Photo courtesy of Cece Bell '92
Every writer has a process. For Cece Bell ’92, it’s walk, work, work, work, work, work. For her husband, Tom Angleberger ’92, it’s walk, walk, walk, work, walk, walk.
The couple, who met their freshman year at William & Mary while having dinner in the Caf with mutual friends, are authors/illustrators who each have experienced recent success with their children’s books. From sock monkeys to origami Yoda, both Bell and Angleberger have created a unique set of characters to inspire kids.
While attending the College, both Bell and Angleberger worked at the Flat Hat in the graphics department. (David Lasky ’90, their first graphics editor, went on to become an award-winning graphic novelist and colored one of Bell’s books, El Deafo). “I know Tom thought I was pretty weird,” Bell says. “Nothing stuck at that point. It wasn’t until sophomore year, when I joined the staff of the Flat Hat that something stuck.”
Bell claims Angleberger was involved in a lot more entertaining activities at the College, while she was mainly focused on getting straight As.
“Seriously, I would not have had some of the great experiences I had at the College if weren’t for Tom,” Bell says. “I would have spent all my time studying in Swem if I hadn’t met him, and I certainly wouldn’t have been an art major — a change that made the rest of my life a lot more fun.”
When Bell began to study art, she started to think that children’s book illustration was the ultimate dream. Despite being a former English major, Bell wasn’t thinking about the writing part until she read somewhere that it was a little easier to get a children’s book published if you both wrote and illustrated the book.
The first books Bell wrote were her Sock Monkey series, inspired by her actual sock monkey, which she made in 1995 from a kit her grandmother had given her. Sock Monkey Goes to Hollywood received an Oppenheim Toy Portfolio Gold Seal Award and was named Quirkiest Picture Book by Publishers Weekly in 2003.
Angleberger began wanting the same career when he saw how much his wife was enjoying hers. At the time, he was working as a reporter for the Roanoke Times. After the couple’s first child was born, Angleberger took some paternity leave and during the baby’s “down time,” wrote a book. “When my paternity leave was almost up,” Angleberger says, “I decided I would be leaving the paper instead of returning, and I started writing children’s novels full time.”
Angleberger is most famous for his New York Times bestselling Origami Yoda series, which follows the story of a young boy named Dwight who creates an origami likeness of Yoda from the “Star Wars” film franchise in order to give advice to other students. Some of the other books in the series include Darth Paper Strikes Back!, The Secret of the Fortune Wookiee and The Surprise Attack of Jabba the Puppett.
“I was inspired by Fukiami Kawahata’s incredible origami Yoda, which I have never been able to fold because it is too difficult for me,” says Angleberger. “So I tried to make an easier one myself. I’m not necessarily all that creative. I’m more of a puzzle putter together. I take all these little puzzle pieces — Yoda, middle school problems, Cheetos — and I fuss and fuss with them until I fit them together.”
Bell’s favorite book she’s done is a picture book, Bee-Winged, which she considers to most closely represent what she wants to be doing with the medium. “But El Deafo of course is very meaningful to me and has totally changed my life in more ways than one,” Bell says.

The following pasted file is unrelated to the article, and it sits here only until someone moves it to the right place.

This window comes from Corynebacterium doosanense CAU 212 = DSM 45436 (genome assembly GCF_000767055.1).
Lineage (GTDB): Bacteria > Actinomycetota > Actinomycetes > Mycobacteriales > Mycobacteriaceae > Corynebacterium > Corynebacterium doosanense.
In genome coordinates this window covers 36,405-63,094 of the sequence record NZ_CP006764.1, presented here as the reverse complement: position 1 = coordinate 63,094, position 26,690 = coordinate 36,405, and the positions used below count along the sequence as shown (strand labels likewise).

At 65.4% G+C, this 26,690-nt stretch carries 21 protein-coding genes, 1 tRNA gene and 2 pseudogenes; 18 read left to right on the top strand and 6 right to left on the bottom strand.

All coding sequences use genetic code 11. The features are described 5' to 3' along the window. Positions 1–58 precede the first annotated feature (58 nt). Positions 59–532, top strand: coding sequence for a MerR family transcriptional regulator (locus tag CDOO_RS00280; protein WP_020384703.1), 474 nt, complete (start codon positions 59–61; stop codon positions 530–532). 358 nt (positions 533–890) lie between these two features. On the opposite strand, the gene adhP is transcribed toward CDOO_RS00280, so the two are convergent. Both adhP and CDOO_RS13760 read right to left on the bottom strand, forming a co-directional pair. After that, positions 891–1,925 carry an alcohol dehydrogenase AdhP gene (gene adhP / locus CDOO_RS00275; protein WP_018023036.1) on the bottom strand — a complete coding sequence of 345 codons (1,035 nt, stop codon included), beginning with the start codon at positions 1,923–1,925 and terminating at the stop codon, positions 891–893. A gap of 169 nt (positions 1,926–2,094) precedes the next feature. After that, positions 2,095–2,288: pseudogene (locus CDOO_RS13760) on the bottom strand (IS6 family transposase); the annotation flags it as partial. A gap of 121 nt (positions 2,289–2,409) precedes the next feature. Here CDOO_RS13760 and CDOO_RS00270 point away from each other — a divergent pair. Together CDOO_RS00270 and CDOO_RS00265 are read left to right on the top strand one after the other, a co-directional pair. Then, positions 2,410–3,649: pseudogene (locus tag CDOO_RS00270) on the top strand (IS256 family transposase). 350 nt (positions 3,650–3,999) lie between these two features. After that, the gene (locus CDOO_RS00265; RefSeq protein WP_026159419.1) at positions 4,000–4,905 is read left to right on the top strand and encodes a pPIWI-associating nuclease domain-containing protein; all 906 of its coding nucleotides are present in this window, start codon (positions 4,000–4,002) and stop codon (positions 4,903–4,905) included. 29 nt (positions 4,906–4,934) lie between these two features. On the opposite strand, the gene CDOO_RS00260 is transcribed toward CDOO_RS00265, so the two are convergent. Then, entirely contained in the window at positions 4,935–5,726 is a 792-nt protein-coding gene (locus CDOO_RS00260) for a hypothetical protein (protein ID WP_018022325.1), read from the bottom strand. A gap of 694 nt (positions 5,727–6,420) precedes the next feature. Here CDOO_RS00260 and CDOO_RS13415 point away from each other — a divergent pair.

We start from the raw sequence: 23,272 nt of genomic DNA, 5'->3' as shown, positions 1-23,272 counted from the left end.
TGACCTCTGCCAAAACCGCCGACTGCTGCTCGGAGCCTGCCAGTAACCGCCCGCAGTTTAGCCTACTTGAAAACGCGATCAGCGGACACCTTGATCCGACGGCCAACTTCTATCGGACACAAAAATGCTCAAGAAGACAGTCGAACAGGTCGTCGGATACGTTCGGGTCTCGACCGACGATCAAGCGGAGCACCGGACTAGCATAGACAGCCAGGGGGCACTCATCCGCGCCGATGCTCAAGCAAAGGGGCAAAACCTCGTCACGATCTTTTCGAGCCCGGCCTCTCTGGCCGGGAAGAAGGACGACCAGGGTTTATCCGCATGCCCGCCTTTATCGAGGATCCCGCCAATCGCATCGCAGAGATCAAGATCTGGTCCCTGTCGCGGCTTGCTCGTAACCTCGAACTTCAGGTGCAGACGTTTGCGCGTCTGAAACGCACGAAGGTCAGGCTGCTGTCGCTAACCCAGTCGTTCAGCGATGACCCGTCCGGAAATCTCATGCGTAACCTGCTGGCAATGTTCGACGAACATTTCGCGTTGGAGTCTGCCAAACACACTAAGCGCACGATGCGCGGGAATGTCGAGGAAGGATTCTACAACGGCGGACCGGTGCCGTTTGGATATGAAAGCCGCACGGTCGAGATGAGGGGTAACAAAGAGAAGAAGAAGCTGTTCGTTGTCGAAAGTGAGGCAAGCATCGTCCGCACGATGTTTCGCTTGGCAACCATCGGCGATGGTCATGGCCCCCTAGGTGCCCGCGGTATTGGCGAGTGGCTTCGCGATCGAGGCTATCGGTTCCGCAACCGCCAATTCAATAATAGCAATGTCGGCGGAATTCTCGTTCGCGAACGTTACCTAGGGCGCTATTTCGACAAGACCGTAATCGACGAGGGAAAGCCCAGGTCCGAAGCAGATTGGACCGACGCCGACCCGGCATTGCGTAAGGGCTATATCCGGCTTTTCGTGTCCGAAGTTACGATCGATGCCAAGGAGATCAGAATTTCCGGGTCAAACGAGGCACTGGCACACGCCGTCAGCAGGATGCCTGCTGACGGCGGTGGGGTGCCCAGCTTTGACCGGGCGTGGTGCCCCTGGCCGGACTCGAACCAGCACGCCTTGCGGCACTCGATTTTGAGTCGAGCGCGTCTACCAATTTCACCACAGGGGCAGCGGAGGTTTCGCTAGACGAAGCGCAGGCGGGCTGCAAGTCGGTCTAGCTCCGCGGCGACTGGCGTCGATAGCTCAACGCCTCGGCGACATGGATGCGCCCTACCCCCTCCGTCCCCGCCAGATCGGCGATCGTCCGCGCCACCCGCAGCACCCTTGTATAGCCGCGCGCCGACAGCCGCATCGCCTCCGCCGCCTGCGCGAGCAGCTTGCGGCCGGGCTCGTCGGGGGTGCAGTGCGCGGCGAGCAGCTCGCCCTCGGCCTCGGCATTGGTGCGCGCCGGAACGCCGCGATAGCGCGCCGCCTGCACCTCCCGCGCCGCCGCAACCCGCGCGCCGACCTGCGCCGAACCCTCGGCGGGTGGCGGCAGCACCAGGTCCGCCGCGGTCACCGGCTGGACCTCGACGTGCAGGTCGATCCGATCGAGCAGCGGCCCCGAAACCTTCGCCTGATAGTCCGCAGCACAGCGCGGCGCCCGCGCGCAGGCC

Bell grew up hearing-impaired after meningitis left her profoundly deaf at the age of 4. El Deafo chronicles her hearing loss and her subsequent experiences with the Phonic Ear, a very powerful — and very awkward — hearing aid.
NATIONAL ACCLAIM: Bell’s book “El Deafo” earned her a Newbery Honor and Angleberger landed on the New York Times bestseller list his “Origami Yoda” series.
Photo courtesy of Cece Bell '92
Bell wanted to create something so that children who were deaf could see themselves positively represented in a book. She uses the imagery of everyone illustrated as rabbits as a visual metaphor — when she was growing up, she felt like the only rabbit whose ears didn’t work. Many of the rabbits are based on real people in Bell’s life. The book received the Newbery Honor and the Eisner Award for Best Publication for Kids in 2015.
Angleberger also bases many of his characters on real people, including himself in the Origami Yoda series. “There are two characters in the books who are very different from each other, but both represent two very different sides of me,” Angleberger says.
Bell works in a Home Depot barn next to the family’s house. It’s finished on the inside with electricity and heat. She likes to keep work and home separate and needs the sensation of “going to work,” even if that just means taking a few steps from one building to the other. But Angleberger seems to be able to work anywhere. “I have a room in the house that is supposed to be my office, and sometimes I work there,” Angleberger says. “But you can also find me working at the kitchen table, or on the front porch, or pausing during a long walk to write something down.”
Both Bell and Angleberger claim that having a spouse in the same career field has its advantages. “It’s nice to celebrate little successes with someone who totally gets it and respects it,” says Angleberger. “We also get to collaborate sometimes, which is fun.”
“I love the fact that I can moan and groan about some of the more frustrating aspects of my job, and Tom totally gets it,” Bell says. “Sometimes things can get very annoying — deadlines that you might not be able to meet, editorial decisions that you might not agree with — and it’s so nice to be able to talk to your spouse about the ugly font decision on the cover and not have him roll his eyes at you.”